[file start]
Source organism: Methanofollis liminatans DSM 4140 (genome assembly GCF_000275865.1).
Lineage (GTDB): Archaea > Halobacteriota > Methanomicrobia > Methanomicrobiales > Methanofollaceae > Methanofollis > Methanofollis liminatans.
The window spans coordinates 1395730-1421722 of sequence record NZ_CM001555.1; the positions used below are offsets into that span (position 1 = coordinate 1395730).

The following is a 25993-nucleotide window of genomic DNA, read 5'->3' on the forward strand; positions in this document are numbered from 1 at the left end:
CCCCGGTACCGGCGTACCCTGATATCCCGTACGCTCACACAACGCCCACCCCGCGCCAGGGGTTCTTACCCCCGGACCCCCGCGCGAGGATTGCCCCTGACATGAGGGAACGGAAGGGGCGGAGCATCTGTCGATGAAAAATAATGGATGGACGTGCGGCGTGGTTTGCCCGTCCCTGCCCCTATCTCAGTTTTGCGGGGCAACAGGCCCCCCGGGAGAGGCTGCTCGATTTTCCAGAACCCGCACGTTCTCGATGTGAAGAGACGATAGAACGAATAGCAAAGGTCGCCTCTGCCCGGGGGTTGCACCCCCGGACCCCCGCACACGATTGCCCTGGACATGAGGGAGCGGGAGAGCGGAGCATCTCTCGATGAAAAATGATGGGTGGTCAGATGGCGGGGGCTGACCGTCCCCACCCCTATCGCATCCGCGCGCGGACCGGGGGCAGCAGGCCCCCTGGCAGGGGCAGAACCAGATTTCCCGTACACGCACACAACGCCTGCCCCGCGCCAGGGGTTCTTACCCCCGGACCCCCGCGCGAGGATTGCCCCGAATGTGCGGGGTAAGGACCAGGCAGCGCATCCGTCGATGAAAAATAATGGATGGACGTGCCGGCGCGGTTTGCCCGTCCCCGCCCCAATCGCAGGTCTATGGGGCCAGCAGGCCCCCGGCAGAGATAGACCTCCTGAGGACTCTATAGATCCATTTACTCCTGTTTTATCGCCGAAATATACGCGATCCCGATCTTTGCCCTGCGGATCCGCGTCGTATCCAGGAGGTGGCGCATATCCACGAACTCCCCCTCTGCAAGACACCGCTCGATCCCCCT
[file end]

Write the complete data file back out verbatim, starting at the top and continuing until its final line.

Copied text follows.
Source organism: Methanofollis liminatans DSM 4140 (genome assembly GCF_000275865.1).
Lineage (GTDB): Archaea > Halobacteriota > Methanomicrobia > Methanomicrobiales > Methanofollaceae > Methanofollis > Methanofollis liminatans.
The window spans coordinates 1395730-1421722 of sequence record NZ_CM001555.1; the positions used below are offsets into that span (position 1 = coordinate 1395730).

The following is a 25993-nucleotide window of genomic DNA, read 5'->3' on the forward strand; positions in this document are numbered from 1 at the left end:
CCCCGGTACCGGCGTACCCTGATATCCCGTACGCTCACACAACGCCCACCCCGCGCCAGGGGTTCTTACCCCCGGACCCCCGCGCGAGGATTGCCCCTGACATGAGGGAACGGAAGGGGCGGAGCATCTGTCGATGAAAAATAATGGATGGACGTGCGGCGTGGTTTGCCCGTCCCTGCCCCTATCTCAGTTTTGCGGGGCAACAGGCCCCCCGGGAGAGGCTGCTCGATTTTCCAGAACCCGCACGTTCTCGATGTGAAGAGACGATAGAACGAATAGCAAAGGTCGCCTCTGCCCGGGGGTTGCACCCCCGGACCCCCGCACACGATTGCCCTGGACATGAGGGAGCGGGAGAGCGGAGCATCTCTCGATGAAAAATGATGGGTGGTCAGATGGCGGGGGCTGACCGTCCCCACCCCTATCGCATCCGCGCGCGGACCGGGGGCAGCAGGCCCCCTGGCAGGGGCAGAACCAGATTTCCCGTACACGCACACAACGCCTGCCCCGCGCCAGGGGTTCTTACCCCCGGACCCCCGCGCGAGGATTGCCCCGAATGTGCGGGGTAAGGACCAGGCAGCGCATCCGTCGATGAAAAATAATGGATGGACGTGCCGGCGCGGTTTGCCCGTCCCCGCCCCAATCGCAGGTCTATGGGGCCAGCAGGCCCCCGGCAGAGATAGACCTCCTGAGGACTCTATAGATCCATTTACTCCTGTTTTATCGCCGAAATATACGCGATCCCGATCTTTGCCCTGCGGATCCGCGTCGTATCCAGGAGGTGGCGCATATCCACGAACTCCCCCTCTGCAAGACACCGCTCGATCCCCCT